JACKSONVILLE, Fla. – S.S. El Faro met all U.S. Coast Guard regulations and was permitted to sail when it left Jacksonville's port en route to Puerto Rico, a marine board was told Thursday during a final set of hearings into the sinking of the ship.
The freight ship went down in the Caribbean when it lost propulsion as it neared Hurricane Joaquin on Oct. 1, 2015. All 33 crew members died.
Under questioning from the attorney for El Faro Capt. Michael Davidson, Tom Gruber, former head of the stability group for the American Bureau of Shipping, admitted the ship was in compliance with ABS's trim and stability rules.
The lawyer for ABS added that the industry group provides a manual on stability requirements, but it is not responsible for training crew members on what’s in it.
Loyal family members of the many of those who died aboard El Faro continue to attend the Coast Guard Marine Board hearings, hoping to learn details about why the ship sank.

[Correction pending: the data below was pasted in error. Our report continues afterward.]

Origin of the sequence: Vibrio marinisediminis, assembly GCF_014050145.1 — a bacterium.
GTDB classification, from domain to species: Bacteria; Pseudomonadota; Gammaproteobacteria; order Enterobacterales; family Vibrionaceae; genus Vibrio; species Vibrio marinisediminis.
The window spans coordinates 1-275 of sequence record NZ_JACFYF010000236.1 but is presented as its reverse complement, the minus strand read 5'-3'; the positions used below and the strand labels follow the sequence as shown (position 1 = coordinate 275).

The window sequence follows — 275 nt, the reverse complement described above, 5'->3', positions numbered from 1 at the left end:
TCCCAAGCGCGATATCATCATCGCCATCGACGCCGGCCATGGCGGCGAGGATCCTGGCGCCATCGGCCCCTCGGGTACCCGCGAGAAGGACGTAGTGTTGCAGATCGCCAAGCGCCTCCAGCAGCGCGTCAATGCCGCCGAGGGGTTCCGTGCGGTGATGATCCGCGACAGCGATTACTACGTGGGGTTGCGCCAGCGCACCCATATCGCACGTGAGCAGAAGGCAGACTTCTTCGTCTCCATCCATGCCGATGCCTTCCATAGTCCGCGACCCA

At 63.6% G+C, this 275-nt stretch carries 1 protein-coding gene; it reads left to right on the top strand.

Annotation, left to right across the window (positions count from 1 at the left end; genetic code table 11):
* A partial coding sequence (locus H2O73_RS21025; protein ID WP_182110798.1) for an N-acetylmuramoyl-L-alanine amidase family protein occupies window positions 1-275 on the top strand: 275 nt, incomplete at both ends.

"Some of it’s beyond my understanding due to the applicability of standards," said Glenn Jackson, who lost his brother, Jack, in the tragedy. "Some of those things, they appear to be in contrast of mandatory safety.”
Jack Jackson spoke with his brother the night El Faro set sail and is thankful for the Coast Guard and NTSB’s hard work.
The third and final round of hearings will continue Friday and through next week.
“This may go on for quite a while," Jackson said. "From my understanding, the Coast Guard's final report is not expected another year or 18 months. These men and women are doing an incredibly exhausted research of the records and interviewing the witnesses to get to the cause of this tragedy."